“When it comes to enforcement we know human behaviour is affected by enforcement and in India, enforcement is largely driven by human beings and is prone to corruption,” said Tewari. He suggests using artificial intelligence, in the form of road sensors to detect speed, and adaptive traffic lighting (in which traffic signal timing changes, or adapts, based on actual traffic demand) for enforcing traffic laws, such as in Sri Lanka and Bhutan.

City planning

On many roads there are no traffic-calming measures such as speed humps before intersections or median barriers, Tewari said.

Roads should be made not just for use by four-wheelers but also for two-wheelers and pedestrians, and towns should be planned not just for expressways and commercial areas but also for hawkers and vendors, Nayyar said. For instance, safer highways should be created by adding underpasses for pedestrians, especially those that are vulnerable, such as pregnant women and the elderly.

Nayyar gave the example of the Delhi-Agra highway where the highway has divided villages, but there are no pedestrian crossings. “How do we expect people whose village has been divided by that highway to crossover to their fields everyday? There are some villages on this stretch of the highway that are villages of widows due to the deaths caused by road accidents,” Nayyar said.

Driver training

In 2018, in 26% of all road accidents, drivers who were in an accident did not have a valid license or were driving with a learner’s license, ministry data shows.

In any case, licences are not a sign that the driver is qualified, experts said.

For example, if we go out and ask drivers about the three-second rule (which ensures driving at a safe speed, and the distance between two vehicles) or whether they are aware of a blindspot in their vehicle while driving, 99% will not know because they have not received any sort of formal training, said Tewari.

“Basically we made a road and allowed untrained drivers...Drivers need hard skills training on driving, not just ads and awareness,” he said.

“We have announced that we will reduce traffic deaths by 50%. This is a joke unless and until we combine efforts in the four E’s: engineering, enforcement, education, and emergency response,” Tewari said.

Data management systems

India had about 300,000 road deaths in 2016, almost double the government estimate of 151,000 deaths, according to the 2018 Global Road Safety report of the WHO, highlighting the lack of quality road accident data.

“The data is deeply fractured… The biggest challenge in data collection in road accidents is the crash investigation report. When a crash occurs very little is done to determine the cause of the crash. Attempt is made to fix the responsibility on the driver of the bigger car,” said Piyush Tewari.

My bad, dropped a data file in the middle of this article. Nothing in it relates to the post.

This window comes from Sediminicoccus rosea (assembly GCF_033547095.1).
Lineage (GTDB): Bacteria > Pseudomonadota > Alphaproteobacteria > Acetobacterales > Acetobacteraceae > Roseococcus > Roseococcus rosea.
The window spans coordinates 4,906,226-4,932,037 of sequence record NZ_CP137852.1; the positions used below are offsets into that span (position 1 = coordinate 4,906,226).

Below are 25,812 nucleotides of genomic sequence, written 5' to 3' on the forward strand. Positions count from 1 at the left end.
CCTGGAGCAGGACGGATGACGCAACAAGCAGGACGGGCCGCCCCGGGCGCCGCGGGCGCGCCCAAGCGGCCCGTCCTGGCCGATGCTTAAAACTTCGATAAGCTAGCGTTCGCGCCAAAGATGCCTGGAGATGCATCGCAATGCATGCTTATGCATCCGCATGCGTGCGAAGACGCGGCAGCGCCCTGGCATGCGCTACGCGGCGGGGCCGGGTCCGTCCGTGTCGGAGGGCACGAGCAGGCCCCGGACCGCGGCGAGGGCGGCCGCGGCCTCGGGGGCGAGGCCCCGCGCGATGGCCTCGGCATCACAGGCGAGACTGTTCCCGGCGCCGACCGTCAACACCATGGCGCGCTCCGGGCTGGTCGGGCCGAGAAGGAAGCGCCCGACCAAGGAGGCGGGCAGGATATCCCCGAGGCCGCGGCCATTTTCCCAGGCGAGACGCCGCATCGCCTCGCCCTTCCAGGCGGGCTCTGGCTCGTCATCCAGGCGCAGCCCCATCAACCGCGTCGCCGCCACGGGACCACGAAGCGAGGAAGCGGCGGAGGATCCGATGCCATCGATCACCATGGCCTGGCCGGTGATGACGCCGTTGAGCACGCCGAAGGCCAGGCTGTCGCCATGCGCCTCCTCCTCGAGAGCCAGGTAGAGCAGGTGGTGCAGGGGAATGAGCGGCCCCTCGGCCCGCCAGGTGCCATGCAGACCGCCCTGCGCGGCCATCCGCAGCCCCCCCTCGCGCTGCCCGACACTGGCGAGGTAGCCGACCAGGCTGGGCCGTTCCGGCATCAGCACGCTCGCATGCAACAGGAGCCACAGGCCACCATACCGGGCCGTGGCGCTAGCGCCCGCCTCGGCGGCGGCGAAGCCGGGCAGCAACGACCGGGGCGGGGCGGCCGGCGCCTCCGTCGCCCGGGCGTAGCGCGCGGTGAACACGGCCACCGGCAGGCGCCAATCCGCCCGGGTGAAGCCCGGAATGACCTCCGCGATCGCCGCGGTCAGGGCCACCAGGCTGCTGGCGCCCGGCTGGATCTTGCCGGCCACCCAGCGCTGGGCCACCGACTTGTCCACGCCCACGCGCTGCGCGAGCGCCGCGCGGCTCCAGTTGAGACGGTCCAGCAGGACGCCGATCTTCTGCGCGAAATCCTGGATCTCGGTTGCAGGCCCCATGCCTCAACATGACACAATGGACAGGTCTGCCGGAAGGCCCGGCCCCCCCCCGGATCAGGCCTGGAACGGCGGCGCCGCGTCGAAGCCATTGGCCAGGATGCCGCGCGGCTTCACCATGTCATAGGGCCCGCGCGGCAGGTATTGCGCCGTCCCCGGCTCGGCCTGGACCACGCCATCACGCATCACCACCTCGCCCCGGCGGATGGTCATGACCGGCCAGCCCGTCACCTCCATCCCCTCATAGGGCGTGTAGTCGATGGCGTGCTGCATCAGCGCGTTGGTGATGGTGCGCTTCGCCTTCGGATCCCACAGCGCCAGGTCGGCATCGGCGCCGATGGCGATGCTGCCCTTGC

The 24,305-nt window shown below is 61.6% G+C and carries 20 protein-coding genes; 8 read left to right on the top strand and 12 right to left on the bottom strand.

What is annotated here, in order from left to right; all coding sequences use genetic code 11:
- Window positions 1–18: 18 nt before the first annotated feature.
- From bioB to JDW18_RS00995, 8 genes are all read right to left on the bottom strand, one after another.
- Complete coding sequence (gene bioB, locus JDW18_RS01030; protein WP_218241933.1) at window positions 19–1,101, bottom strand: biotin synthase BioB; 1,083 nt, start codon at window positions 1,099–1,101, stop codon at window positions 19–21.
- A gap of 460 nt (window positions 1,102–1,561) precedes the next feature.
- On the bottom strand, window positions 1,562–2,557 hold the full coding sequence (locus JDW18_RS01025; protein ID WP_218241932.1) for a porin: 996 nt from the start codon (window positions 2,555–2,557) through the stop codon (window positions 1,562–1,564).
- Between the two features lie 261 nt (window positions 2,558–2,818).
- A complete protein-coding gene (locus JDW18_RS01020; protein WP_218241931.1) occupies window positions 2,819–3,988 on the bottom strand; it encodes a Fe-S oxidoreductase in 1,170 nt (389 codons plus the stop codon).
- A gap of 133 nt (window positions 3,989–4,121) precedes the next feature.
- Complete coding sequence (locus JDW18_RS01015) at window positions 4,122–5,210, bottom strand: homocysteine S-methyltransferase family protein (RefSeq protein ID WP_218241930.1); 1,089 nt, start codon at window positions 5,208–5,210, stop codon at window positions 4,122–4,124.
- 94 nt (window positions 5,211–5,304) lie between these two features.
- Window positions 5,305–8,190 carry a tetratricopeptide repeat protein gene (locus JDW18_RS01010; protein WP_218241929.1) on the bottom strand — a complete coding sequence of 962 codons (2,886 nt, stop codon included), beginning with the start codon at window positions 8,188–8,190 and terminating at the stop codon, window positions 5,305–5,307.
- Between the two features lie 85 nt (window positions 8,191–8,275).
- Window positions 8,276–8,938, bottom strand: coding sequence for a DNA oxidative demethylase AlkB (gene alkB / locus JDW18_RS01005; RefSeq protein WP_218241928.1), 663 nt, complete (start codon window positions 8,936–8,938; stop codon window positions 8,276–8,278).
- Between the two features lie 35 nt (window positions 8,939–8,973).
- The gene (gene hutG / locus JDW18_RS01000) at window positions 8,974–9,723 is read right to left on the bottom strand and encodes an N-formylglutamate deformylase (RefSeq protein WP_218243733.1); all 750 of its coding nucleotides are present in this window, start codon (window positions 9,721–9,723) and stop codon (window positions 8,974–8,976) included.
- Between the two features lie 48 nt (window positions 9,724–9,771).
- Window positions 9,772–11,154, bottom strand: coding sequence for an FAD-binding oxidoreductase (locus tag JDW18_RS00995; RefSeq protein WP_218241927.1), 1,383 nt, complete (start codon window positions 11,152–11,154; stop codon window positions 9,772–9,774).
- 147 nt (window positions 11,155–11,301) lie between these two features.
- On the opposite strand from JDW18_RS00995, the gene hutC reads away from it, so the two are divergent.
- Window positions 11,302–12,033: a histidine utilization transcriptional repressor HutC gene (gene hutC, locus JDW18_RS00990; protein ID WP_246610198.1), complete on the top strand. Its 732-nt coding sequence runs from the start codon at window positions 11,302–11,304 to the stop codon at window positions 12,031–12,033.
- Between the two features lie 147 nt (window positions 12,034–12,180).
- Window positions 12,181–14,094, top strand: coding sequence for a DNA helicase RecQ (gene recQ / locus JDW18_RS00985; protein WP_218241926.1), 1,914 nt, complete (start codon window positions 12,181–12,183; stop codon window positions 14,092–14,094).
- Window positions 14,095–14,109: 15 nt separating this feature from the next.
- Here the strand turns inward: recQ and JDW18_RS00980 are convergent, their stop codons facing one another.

For instance, in states where alcohol is banned, such as Bihar, Nagaland and Gujarat, there has been a decline in accidents due to drunk driving, data shows.

“My sense is that the more you ban something, the more people are likely to do it,” Tewari said. But not all states have a good data management system, so they might be under-reporting accidents or not managing the data well, he explained.

“The state of Kerala has banned alcohol, but it also has a very good data recording system,” Tewari said. In Kerala, drunk driving accidents increased from 35 in 2014 to 133 in 2017. Alcohol was banned in the state between 2014 and 2017.

Goa, with the highest per capita availability of alcohol, had no road deaths due to drunk driving in 2016, which is likely to be because of an error in collecting information on accidents, Tewari said. In 2018, Goa reported nine accidents due to drunk driving and four deaths.

Often, traffic police do not have the necessary equipment to determine the cause of an accident. For instance, most police report a case of drunk driving only through smelling, since most of them do not have a breathalyzer, especially in smaller cities, said Patanjali Dev Nayyar, the regional advisor for disability, injury prevention and rehabilitation at WHO.

“If the police arrive late at the scene of the accident, it is difficult to determine whether alcohol was involved,” Daniel Keniston, an assistant professor at Yale University, told IndiaSpend in July 2017.

This article first appeared on Indiaspend, a data-driven and public-interest journalism non-profit.